Egyptian ceremonial marble mace head, Predynastic Period, 3000 B.C.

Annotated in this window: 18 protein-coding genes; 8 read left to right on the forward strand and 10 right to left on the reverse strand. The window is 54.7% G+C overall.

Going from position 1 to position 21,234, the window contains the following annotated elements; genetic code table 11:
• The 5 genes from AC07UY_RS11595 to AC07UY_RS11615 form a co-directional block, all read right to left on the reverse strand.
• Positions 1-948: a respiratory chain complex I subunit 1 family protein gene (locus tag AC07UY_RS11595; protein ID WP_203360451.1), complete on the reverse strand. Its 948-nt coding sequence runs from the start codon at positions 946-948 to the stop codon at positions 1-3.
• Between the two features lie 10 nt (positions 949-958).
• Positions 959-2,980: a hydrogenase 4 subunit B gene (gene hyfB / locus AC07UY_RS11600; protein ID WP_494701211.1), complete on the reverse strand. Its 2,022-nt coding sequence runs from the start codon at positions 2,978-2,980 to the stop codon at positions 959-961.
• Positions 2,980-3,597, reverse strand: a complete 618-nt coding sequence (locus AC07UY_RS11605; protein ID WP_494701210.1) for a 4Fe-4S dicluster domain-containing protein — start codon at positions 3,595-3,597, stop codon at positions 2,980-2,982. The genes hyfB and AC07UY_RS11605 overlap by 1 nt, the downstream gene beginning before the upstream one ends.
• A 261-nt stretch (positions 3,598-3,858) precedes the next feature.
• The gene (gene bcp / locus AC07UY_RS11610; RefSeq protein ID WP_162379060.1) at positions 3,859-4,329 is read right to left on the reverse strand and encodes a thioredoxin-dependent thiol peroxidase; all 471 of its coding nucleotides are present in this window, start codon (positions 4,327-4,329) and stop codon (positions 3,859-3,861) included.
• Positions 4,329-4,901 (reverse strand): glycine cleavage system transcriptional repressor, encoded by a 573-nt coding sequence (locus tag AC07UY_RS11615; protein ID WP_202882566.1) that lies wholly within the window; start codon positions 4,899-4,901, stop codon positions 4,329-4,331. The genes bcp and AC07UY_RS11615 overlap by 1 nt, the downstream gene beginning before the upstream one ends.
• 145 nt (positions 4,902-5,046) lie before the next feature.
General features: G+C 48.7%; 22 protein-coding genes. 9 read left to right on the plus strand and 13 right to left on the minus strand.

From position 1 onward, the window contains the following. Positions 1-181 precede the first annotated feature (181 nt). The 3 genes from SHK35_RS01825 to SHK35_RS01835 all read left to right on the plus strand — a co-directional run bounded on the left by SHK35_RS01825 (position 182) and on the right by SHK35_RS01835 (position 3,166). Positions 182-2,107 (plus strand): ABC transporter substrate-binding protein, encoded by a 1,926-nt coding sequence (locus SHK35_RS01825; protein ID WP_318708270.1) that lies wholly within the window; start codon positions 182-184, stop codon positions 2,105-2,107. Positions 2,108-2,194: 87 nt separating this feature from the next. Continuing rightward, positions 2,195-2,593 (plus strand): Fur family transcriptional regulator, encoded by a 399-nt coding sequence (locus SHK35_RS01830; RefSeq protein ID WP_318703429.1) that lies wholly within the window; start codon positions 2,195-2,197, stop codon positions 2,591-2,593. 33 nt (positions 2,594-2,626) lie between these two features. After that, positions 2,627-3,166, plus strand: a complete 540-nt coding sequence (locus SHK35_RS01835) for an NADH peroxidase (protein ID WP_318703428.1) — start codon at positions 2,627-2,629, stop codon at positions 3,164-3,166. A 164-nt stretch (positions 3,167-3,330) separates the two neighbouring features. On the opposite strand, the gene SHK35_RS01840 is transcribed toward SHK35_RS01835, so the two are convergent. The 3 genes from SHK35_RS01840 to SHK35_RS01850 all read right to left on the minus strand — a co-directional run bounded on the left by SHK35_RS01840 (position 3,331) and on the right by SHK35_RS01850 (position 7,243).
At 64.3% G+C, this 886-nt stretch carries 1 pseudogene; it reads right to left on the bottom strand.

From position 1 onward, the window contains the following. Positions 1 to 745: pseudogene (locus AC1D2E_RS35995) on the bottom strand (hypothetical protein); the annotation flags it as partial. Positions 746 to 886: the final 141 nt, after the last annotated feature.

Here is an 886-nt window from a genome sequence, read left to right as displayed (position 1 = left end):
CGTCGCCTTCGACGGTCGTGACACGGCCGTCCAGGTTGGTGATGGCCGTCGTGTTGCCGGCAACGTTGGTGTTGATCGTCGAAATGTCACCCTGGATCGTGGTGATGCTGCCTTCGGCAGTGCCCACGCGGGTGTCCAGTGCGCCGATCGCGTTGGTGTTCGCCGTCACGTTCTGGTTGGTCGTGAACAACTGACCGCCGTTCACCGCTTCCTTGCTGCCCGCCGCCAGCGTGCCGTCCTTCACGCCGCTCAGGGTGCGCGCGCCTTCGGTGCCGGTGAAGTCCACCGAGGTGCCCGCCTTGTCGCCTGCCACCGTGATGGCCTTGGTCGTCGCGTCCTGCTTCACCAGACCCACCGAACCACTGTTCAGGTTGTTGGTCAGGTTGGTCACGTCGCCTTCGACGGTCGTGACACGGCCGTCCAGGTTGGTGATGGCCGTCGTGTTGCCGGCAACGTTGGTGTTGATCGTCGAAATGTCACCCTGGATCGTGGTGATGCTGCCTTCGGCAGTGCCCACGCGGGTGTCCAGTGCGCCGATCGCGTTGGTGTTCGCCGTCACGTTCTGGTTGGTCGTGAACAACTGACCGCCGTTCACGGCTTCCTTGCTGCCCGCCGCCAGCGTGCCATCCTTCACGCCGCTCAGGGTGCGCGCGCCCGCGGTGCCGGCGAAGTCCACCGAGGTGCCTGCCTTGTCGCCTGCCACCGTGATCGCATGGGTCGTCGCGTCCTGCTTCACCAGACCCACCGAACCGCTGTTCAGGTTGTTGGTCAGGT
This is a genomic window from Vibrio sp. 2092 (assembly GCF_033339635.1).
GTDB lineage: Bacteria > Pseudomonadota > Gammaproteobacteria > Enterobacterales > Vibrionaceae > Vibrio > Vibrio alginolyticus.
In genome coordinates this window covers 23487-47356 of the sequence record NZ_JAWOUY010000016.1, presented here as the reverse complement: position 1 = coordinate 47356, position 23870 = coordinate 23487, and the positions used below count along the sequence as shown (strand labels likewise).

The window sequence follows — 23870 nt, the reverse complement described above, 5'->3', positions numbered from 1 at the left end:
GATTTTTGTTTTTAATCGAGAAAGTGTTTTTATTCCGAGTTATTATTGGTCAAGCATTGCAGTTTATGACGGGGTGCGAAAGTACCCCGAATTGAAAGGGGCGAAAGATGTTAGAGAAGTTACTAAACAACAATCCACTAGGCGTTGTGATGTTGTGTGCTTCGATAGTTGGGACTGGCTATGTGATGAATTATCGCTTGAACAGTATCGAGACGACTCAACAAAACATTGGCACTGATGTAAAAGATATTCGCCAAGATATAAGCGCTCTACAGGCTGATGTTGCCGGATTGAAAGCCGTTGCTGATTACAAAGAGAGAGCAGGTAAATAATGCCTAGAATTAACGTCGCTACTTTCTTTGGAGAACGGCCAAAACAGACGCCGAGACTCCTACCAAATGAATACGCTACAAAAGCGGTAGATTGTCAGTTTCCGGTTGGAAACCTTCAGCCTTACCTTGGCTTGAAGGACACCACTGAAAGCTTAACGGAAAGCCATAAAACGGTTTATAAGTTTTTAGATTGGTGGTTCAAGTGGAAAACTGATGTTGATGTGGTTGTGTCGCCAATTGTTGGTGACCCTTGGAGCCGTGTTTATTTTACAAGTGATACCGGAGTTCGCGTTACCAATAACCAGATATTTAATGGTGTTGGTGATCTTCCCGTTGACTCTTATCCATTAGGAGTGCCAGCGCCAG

The historical period known as the time of Naqada I and Naqada II (approx. 3900-3400 B.C.) corresponds to a pre-dynastic phase of Ancient Egypt, a historical moment from which palettes, maces and commemorative elements have been found that allude to the moments of unification of Egypt and to certain rituals and festivities that were later important in Egyptian historical times. This ceremonial mace head is shaped like a pear and a hole passes through it, through which a wooden or metal shaft would be introduced to carry it and use it. These maces were used by the pharaohs or high dignitaries to strike the enemies, but they were not used in battles but in particular infantry combats or in public humiliation scenarios. It began to be used when the use of the disc mace was abandoned during Naqada II, giving way to a generalization of its use from Naqada III. At the end of the 19th century, archaeological surveys were carried out in Hieracómpolis (now Kom el-Ahmar), the ancient capital of Upper Egypt in pre-dynastic times, resulting in numerous offerings and objects of worship of the time, including ceremonial maces.


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